Oil has risen nearly two per cent after proposed trade talks between the United States and China eased some fears about a global economic slowdown, but gains were capped after the US reported a sharp build in refined product inventories.
Brent crude futures rose $US1.11, a 1.98 per cent gain, to settle at $US57.06 a barrel on Friday.
US West Texas Intermediate crude futures increased 87 cents to settle at $US47.96 a barrel, a 1.85 per cent gain.
After both benchmarks fell sharply last year, prices posted solid gains in the first week of 2019, despite recent data that added to concerns about a slowing global economy.
Brent increased about 9.3 per cent for the week, while WTI rose about 5.8 per cent.
Prices pared gains on Friday after data from the US Energy Information Administration showed a sharp increase in product inventories as refiners ramped up utilisation rates to 97.2 per cent of capacity, the highest rate on record for this time of year.
Gasoline stocks rose 6.9 million barrels last week, while distillate stockpiles grew 9.5 million barrels, the EIA said, compared with forecasts for builds under two million barrels.
US crude stockpiles were little changed.
‘Winter-grade gasoline supplies could be approaching burdensome levels if Gulf Coast runs remain elevated at a near full-out pace,’ Jim Ritterbusch, president of Ritterbusch and Associates, said in a note.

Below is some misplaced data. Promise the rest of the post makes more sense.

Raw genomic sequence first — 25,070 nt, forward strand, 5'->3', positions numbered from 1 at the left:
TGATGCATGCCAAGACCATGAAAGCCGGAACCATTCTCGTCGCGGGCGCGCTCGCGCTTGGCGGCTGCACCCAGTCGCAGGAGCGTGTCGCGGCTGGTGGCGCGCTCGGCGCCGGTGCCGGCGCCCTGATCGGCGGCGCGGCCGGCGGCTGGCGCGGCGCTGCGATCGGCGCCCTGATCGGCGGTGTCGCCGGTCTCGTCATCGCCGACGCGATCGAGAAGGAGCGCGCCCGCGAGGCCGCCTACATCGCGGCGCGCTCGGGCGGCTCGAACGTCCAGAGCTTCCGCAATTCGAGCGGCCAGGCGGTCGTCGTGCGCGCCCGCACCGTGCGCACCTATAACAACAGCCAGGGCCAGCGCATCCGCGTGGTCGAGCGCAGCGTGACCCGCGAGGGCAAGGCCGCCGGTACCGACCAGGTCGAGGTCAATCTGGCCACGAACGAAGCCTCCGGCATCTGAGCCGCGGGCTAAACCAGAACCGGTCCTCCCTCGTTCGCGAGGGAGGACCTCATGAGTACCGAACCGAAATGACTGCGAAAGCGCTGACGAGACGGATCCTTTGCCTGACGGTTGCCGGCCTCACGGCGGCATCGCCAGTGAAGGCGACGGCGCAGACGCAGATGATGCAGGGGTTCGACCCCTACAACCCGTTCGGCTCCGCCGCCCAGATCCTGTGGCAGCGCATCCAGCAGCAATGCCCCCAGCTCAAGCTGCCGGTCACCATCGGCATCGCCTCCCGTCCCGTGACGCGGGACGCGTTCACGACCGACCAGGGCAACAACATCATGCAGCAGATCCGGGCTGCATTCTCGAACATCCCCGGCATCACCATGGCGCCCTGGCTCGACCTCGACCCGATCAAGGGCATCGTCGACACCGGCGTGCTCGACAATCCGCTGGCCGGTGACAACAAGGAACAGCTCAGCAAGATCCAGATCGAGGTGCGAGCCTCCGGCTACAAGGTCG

US energy firms this week cut oil rigs for the first time in three weeks, reducing the rig count by eight to 877, General Electric Co’s Baker Hughes energy services firm said.
Some analysts were forecasting the first decline in the rig count – an indicator of future production – in three years in 2019.
Oil drew support from comments by China’s commerce ministry, which said Beijing would hold vice-ministerial trade talks with US counterparts on January 7 to 8.
The news helped boost sentiment across riskier assets including the US equity and oil markets.
Washington and Beijing have been locked in a trade war for much of the past year, disrupting the flow of hundreds of billions of dollars worth of goods and hampering growth.
China’s services sector extended its expansion in December, a private survey showed on Friday, bucking a trend of downbeat economic data.
‘Recent Chinese data is not confirming the doom-and-gloom trend,’ said Olivier Jakob, oil analyst at Petromatrix.
‘And you’ve got OPEC cutting.’
A robust US jobs report also added to broader market optimism.
Despite some demand-side worries, oil has received support as supply cuts announced by the global coalition of producers known as OPEC kick in.
The Organisation of the Petroleum Exporting Countries, Russia and other non-members agreed in December to reduce supply by 1.2 million barrels per day in 2019.
OPEC’s share of that cut is 800,000 bpd.
A Reuters survey on Thursday found OPEC supply fell by 460,000 bpd in December.
The focus now will be on whether producers deliver further curbs in January to implement the deal fully.
Iraq said on Friday it was committed to the deal and would keep its oil production at 4.513 million bpd for the first half of 2019.